British politicians commend Baha'is on Naw-Ruz

28 March 2006

LONDON, England — Prime Minister Tony Blair and other top British politicians have sent greetings to the Baha'i community of the United Kingdom on Naw-Ruz, the Baha'i New Year.

In their messages, Mr. Blair and the others took note of Baha'i efforts to promote social cohesion and human rights.

"I warmly commend all that the Baha'i community does for social cohesion and better inter-faith relations, which makes such a valuable contribution to our society," wrote Mr. Blair in his message, which was read on 21 March 2006 at a reception in the House of Commons.

"Your commitment to tackling discrimination and promoting our shared humanity is particularly important," said Mr. Blair. "I hope that this work will become increasingly well-known."

About 90 people attended the Naw-Ruz reception, which was organized by the Office of External Affairs of the Baha'i community of the UK and held on the terrace of the House of Commons.

While Mr. Blair was not in attendance, many prominent people were, including several Members of Parliament, a Peer, and officials from a number of government departments, including the Foreign and Commonwealth Office, the Home Office, and No. 10 Downing Street.

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Left to right: Dr Wendi Momen of the Baha'i community; Eileen Fry, Director of the Multifaith Centre at Derby University; William Chapman, Prime Minister's Appointments Secretary at 10 Downing Street.

Also joining the celebration were members of all of the major faith communities in the UK: Buddhists, Christians, Hindus, Jains, Jews, Muslims, Sikhs, and Zoroastrians.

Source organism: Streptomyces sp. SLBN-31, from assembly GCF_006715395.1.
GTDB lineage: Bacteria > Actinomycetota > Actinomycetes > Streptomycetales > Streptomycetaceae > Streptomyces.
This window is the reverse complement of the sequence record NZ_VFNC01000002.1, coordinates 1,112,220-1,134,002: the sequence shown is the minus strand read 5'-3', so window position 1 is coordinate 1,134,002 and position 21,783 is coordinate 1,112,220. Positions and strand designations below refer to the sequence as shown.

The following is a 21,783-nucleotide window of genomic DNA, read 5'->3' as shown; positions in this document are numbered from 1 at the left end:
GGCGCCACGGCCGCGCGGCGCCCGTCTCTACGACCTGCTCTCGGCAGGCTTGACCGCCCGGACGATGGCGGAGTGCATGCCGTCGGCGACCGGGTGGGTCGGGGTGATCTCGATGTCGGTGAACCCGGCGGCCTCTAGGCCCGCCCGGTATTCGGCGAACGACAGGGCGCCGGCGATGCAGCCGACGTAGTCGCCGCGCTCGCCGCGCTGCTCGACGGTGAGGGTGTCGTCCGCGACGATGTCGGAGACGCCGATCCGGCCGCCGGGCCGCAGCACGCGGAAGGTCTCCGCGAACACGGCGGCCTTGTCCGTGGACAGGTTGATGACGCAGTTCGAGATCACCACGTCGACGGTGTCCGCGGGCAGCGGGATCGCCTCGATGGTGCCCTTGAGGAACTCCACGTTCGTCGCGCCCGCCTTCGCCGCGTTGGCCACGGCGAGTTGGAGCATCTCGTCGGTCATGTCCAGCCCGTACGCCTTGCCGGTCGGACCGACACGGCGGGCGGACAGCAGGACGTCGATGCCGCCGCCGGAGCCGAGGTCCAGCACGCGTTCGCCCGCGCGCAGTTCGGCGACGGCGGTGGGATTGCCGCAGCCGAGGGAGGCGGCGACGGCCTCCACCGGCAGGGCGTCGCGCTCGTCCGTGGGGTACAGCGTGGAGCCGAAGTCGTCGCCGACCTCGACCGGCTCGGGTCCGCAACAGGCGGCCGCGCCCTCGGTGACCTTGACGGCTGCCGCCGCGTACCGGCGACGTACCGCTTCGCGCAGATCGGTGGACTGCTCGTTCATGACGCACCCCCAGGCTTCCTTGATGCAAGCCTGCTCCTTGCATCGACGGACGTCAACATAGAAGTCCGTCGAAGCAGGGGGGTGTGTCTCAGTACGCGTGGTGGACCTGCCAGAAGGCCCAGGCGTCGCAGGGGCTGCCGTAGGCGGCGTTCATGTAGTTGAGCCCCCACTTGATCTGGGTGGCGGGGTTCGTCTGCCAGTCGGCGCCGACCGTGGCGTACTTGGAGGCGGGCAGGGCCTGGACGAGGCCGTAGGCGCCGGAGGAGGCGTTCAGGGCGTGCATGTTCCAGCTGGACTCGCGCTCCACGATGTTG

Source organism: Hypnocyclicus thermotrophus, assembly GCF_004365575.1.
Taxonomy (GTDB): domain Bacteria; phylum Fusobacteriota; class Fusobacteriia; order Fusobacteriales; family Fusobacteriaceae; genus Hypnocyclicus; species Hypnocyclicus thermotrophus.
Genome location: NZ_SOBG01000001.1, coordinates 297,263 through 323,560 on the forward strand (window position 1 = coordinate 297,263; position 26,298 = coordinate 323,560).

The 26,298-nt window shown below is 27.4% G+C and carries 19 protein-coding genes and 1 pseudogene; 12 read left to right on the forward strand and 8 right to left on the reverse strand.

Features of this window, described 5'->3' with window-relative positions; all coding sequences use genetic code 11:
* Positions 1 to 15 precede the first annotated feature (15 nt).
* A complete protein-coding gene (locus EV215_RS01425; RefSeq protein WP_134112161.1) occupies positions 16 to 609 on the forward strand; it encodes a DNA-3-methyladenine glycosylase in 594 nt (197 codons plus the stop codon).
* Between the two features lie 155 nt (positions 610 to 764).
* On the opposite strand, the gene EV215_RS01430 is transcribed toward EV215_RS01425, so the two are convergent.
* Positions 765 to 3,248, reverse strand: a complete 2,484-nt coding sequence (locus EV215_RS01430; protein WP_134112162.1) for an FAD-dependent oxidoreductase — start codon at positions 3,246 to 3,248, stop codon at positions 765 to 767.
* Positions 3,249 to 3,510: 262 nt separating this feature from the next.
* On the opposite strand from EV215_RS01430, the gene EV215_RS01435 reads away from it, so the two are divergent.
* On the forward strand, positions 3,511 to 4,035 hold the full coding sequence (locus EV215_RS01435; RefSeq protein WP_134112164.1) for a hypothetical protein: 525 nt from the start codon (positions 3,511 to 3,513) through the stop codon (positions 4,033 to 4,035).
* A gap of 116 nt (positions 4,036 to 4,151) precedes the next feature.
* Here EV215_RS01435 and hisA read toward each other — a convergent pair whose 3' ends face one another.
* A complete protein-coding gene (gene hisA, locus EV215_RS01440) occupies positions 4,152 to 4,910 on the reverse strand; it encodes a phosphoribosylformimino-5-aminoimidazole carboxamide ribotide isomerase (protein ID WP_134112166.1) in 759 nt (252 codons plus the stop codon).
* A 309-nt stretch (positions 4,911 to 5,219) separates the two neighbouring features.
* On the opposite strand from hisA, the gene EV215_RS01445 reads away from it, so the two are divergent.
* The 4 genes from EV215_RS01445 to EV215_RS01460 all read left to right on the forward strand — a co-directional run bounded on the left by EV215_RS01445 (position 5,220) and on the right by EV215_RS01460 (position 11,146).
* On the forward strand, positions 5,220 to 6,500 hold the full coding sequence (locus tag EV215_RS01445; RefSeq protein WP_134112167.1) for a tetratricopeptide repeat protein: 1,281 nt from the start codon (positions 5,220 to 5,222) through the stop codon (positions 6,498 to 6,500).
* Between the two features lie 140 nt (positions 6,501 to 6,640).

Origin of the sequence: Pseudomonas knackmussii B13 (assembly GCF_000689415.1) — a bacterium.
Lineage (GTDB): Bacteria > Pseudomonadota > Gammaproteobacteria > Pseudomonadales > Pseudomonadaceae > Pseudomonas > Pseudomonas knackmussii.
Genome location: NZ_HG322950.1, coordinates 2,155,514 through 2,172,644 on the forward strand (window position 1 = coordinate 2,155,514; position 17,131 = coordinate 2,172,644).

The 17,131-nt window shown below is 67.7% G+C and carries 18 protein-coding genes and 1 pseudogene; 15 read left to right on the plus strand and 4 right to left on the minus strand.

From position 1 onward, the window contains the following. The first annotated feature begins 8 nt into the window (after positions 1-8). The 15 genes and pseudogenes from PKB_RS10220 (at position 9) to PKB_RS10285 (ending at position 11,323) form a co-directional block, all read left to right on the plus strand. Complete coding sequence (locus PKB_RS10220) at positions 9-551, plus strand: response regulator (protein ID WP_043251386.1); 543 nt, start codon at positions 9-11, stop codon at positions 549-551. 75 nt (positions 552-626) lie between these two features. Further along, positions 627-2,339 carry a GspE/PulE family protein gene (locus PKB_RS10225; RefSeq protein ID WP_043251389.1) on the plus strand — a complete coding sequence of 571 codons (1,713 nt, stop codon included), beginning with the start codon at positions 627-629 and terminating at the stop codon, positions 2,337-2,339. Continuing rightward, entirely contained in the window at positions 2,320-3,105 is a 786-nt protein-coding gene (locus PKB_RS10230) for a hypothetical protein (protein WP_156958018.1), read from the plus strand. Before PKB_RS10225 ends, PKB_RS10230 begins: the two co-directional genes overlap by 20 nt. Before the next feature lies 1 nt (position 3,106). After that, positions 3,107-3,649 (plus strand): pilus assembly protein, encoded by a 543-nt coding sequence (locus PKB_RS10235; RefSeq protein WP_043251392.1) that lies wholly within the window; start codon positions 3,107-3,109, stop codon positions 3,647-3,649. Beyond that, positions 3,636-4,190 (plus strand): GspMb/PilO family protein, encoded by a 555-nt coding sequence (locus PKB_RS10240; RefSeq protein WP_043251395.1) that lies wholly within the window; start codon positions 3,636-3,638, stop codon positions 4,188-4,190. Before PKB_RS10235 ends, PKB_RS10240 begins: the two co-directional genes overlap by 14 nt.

Member of Parliament David Cameron, leader of the opposition Conservative Party, also sent a message, which was also read out at the reception.

"There is no doubt that your faith's belief in the breaking down of barriers that separate people is a lesson to us all, as we face the national and international challenges of our day," said Mr. Cameron.

"The importance you place on principles such as social justice, and the need to tackle prejudice, has stood the test of time. These principles are as vital today as they were a century and a half ago. "

In his message, Member of Parliament Sir Menzies Campbell, leader of the Liberal Democrat Party, took note of Baha'i efforts to promote human rights.

"I have enormous respect and admiration for both the philosophy and culture which the Baha'i faith embraces and represents," said Sir Campbell in his message. "Particularly, I am proud of the work you do in conjunction with my fellow Liberal Democrat Parliamentarians regarding human rights abroad.

"I know that in Iran there is much to do before the Baha'i faith can live without fear of intimidation or persecution. However, I am confident that this end will be achieved through our collective effort."

Member of Parliament Lembit Opik, Chair of the All Party Parliamentary Friends of the Baha'is, welcomed guests to the reception. He praised the Baha'is for their solidarity and optimism and said that being with Baha'is reminded him of why he was in politics -- to try to make the world a better place.

Barney Leith, secretary for external affairs of the Baha'i community of the United Kingdom, welcomed the guests and explained that the festival of Naw-Ruz is a time of celebration for the Baha'i community.

Mr. Leith noted that the festival of Naw-Ruz is shared with the Zoroastrians. Mr. Leith added, however, that while the Baha'is in the UK were free to celebrate, the Baha'is in Iran were suffering ever greater levels of persecution. He warmly thanked Her Majesty's Government, and particularly the Foreign and Commonwealth Office, for its steadfast support and excellent work in defending the human rights of the Baha'is in Iran.

Mr. Leith also thanked the All Party Friends of the Baha'is for their continuing support.

While Prime Minister Blair has sent Naw-Ruz greetings to the Baha'i community previously, this was the first time the UK Baha'i community had received New Year's greetings from the leaders of all three main political parties.

Gye Nyami, a London-based Baha'i musical ensemble closed the formal programme by performing three pieces with texts taken from Baha'i, Hindu and Buddhist scriptures.

"There can be no doubt that this was the best of the successive Naw-Ruz receptions held over many years in the House of Commons," said Mr. Leith. "There was a warm spirit of welcome for all who attended. The presence of so many MPs and government officials clearly confirms the respect in which the Faith is held at quite senior levels in government."